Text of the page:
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Australian Law and Politics

Glass Ceiling For Women Lawyers


Just 90 years after winning the right to practice law, woman currently make up 68% of all law graduates, which is a remarkable achievement. However, females account for only 16% of partners, and less than 3% of managing partners and/or CEO’s which raises questions of gender equality at the senior management level within Australian law firms.

According to sex discrimination commissioner Elizabeth Broderick, the system of billable hours employed by the majority of law firms in private practice could amount to sexual discrimination if it acts as an impediment to women seeking partnership.

Indeed, one of the traditional selection criteria for achieving partnership in most law firms is a calculation of the amount of ‘billable hours’ each partnership candidate has charged out.

“The question [of sexual discrimination] would depend on the circumstances in any given case. The issue the court would be concerned with is: Is the system employed by the firm (in this case, billable hours) reasonable under the circumstances?” she said.

Senior partnership recruitment consultant Marianna Tuccia of Naiman Clarke is of the view that many women seeking partnership have long been disadvantaged by the system of billable hours.

“One of the criteria for partnership is how much you bill. If you are working part-time you are not going to bill as much, and this has worked to the detriment of women seeking partnership.” she said.

In 1998 the Human Rights and Equal Opportunity Commission found that requiring partners or aspiring partners to work fulltime would inevitably disadvantage women. Therefore to regard this as a ‘reasonable requirement’ would perpetuate and institutionalise indirect discrimination against female practitioners. (Hickie v Hunt & Hunt)

In spite of this, many within the sector are not prepared to blame the system of billable hours for the low proportion of women being appointed to partnership level in Australia. According to Hays senior recruitment consultant Andrew Rees:

“While billable hours form a component of the criteria for appointment as a partner, other criteria are considered.”

He goes further to dismiss the low proportion of females in partnership roles a result of ‘tradition’ rather than discrimination on the grounds of sex.

“Traditionally there were a larger percentage of male partners in law firms. As a result, whilst there remains a disproportionate number of female partners, the number of female partner appointment have increased in recent history. Law firms have acknowledged the disparity, and have acted and continue to act, to alleviate the gap. He said.

One thing remains certain. That is, the path for women seeking partnership is clearly littered with obstacles which are simply not confronted by their male counterparts. Some are attitudinal whilst others systemic. Hence, it appears that choosing the right firm, with a supportive and flexible culture is the first step towards women achieving partnership and beyond. Equally importantly is the development of technical skills, hard work, and passion for the law. Finally, it would take a brave soul indeed to resist the collective rethink of the system of billable hours currently being advocated by Commissioner Broderick.

About Craig Hill

Teacher and Writer. Writing has been cited in New York Times, BBC, Fox News, Aljazeera, Philippines Star, South China Morning Post, National Interest, news.com.au, Wikipedia and others.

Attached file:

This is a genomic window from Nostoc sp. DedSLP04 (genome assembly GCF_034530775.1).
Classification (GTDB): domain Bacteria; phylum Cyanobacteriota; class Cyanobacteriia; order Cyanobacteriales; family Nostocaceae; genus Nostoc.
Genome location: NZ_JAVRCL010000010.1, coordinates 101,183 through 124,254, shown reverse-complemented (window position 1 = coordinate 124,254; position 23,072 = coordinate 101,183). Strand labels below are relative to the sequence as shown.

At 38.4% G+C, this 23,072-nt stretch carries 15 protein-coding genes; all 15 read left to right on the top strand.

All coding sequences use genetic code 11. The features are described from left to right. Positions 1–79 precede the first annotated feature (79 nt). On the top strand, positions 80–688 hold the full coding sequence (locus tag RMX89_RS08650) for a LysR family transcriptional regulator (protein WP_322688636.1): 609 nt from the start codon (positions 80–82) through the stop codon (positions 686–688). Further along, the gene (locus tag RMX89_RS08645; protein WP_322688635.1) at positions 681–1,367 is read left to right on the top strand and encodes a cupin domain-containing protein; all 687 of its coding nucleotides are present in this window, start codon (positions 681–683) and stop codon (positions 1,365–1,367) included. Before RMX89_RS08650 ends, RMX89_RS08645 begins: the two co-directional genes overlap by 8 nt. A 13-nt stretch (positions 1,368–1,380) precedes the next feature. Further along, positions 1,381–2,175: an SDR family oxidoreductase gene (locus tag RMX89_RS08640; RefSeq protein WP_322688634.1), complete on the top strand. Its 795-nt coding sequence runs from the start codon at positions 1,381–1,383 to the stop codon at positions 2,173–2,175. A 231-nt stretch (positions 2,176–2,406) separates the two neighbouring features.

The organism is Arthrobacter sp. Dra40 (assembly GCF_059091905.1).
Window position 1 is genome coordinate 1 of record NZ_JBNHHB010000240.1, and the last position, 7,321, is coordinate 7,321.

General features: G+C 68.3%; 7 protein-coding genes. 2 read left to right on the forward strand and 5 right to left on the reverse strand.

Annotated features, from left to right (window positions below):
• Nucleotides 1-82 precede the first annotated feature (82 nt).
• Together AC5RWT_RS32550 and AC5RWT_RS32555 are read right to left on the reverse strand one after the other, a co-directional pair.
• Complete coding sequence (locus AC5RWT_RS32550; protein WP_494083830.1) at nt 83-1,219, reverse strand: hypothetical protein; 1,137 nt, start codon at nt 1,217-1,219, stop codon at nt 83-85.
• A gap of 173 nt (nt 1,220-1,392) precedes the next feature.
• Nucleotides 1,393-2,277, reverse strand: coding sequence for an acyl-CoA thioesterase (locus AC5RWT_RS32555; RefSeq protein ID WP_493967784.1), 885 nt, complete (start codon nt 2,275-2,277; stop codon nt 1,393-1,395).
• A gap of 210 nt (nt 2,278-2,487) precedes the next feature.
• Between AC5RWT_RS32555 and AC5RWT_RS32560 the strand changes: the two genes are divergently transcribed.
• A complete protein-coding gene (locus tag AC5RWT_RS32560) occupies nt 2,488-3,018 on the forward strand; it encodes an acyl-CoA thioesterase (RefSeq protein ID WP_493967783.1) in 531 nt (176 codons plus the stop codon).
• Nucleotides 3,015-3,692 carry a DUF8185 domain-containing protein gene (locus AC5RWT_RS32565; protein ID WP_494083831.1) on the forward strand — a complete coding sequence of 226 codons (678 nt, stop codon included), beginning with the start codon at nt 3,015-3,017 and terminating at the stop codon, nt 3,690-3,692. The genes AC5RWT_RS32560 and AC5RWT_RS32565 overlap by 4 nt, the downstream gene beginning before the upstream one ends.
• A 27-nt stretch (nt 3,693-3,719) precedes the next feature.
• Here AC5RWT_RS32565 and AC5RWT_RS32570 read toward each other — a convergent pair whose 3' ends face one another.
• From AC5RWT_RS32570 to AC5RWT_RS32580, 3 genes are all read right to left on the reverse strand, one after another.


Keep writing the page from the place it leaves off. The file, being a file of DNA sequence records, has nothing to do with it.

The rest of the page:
Discussion

One thought on “Glass Ceiling For Women Lawyers

  1. Erm. The last paragraph seems to suggest (not purposefully, I assume! 🙂 ) that female lawyers HAVEN’t developed the technical skills, are NOT hard-working and DON’t have a passion for law (since you mention these points as equally important as choosing the right firm – which is something that most of these women obviously haven’t done yet)…

    Sorry, just like to stir and catch people out (though I’ve just read it to my friend asking if I’m splitting some hairs and she felt the same!) 🙂

    Seriously, though. While I can see that the glass ceiling exists, some of the points in this article seem to me to be very badly phrased. The one about the the billing hour system: “One of the criteria for partnership is how much you bill. If you are working part-time you are not going to bill as much, and this has worked to the detriment of women seeking partnership.” Would anyone expect a company to select as a partner someone who works part-time? The problem (in this sentence, at least) is not the billing system: it’s the fact that women are often forced to work less, because in our society the pressure is still on them to take care of the family. If a child falls ill, most of the time people will expect the mother to take a day off, not the father – and this is what gives them less time for work, thus stopping them from getting promotions. The ultimate problem, therefore, is this: how to give women more time to work (–> developing infrastructure like kindergartens etc? Involving the fathers more in family duties? At the very least emphasising that women are not working less because they’re lazy, but because they have more extra-work obligations). If you can prove that a woman who works part-time manages to do the same amount of work as a man working full-time, then by all means: the billing system is to be blamed and it has to be changed. But the quoted sentence is such a short summary of the whole problem that it seems to suggest that women should be getting partnerships DESPITE the fact they work less than men!

    (Again let me stress: I’m commenting of the phrasing, not the contents – I’m sure everything I’ve written is obvious to all the readers! 🙂 )

    Posted by oolung | February 23, 2012, 23:22

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